Interestingly enough, there hasn’t been any connection or chatter about the Mets and Sean Manaea, a lefty coming off a down year but could certainly fit the mold as a rebound candidate and a mid or back-of-the-rotation starter if the chips fall right for him.
Assuming Senga and Bassitt are the best available left in the mid-rotation market, the next tier for the Mets to consider would include José Quintana and Ross Stripling with Quintana probably being the better fit for them given he’s left-handed.
And if I were the Mets, I’d strongly consider signing one of Senga or Bassitt along with one of Stripling, Manaea or Quintana. That way, they become less dependent on David Peterson and/or Tylor Megill for the fifth spot in the rotation and they can be considered for the swing role and/or for the bullpen, yet another area the Mets have to retool heading into 2023.
That’s not to say Peterson specifically doesn’t deserve a chance to be a starting pitcher. He was a savior for them all year in 2022, immediately filling in for Max Scherzer right from the jump and proving to be an effective major league pitcher in the process. Still, Peterson has work to do - he needs his off-speed pitches to become more consistent as there were too many non-competitive pitches from that part of his arsenal last season, and the quality of his strikes need to improve in order for him to be able to withstand the rigors of 25-30 starts.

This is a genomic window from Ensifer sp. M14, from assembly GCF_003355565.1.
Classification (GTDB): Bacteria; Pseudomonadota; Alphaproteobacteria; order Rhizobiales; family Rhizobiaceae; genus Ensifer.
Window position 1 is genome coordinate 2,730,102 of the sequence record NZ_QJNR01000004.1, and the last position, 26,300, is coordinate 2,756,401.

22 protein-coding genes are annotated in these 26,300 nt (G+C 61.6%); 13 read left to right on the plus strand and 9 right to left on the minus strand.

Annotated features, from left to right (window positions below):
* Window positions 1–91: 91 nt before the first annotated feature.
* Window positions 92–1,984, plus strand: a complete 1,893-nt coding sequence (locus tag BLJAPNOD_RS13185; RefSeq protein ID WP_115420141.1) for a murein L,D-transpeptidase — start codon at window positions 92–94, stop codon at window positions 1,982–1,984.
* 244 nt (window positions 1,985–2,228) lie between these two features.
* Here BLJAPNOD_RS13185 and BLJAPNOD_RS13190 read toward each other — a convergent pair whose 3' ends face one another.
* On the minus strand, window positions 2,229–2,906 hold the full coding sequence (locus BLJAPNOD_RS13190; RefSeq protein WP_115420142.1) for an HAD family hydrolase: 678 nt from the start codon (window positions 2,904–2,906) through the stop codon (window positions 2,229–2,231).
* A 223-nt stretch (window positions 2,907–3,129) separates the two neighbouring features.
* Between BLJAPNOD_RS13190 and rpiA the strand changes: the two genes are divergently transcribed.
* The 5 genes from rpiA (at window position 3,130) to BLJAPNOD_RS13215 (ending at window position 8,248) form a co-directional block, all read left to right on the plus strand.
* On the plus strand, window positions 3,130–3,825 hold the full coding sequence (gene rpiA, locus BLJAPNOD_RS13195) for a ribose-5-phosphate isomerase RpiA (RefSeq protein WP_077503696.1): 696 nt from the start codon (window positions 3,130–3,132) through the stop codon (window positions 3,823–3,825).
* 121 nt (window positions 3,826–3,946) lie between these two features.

That’s not to say that it won’t happen given the chance. And given where the Mets payroll appears to be going, they’re going to have to draw the line somewhere in free agency and that line may include going internal for that rotation spot now, and filling the need if necessary at the trade deadline.
Hot Stove 🔥
The Pirates won the number one draft choice in the 2023 draft in MLB’s first-ever draft lottery on Tuesday
The Cubs are guaranteeing $17.5 million to Cody Bellinger on a one-year contract (New York Post)
The Red Sox and Xander Bogaerts have made no progress towards a reunion (Boston Globe)
David Price has decided not to pitch in 2023 (New York Post)
The Giants signed Mitch Haninger to a two-year, $43.5 million contract (ESPN)
The Brewers signed former Met Adonis Medina to a minor league contract (Milwaukee Journal Sentinel)
The Giants have shown interest in signing Sean Manaea (SF Chronicle)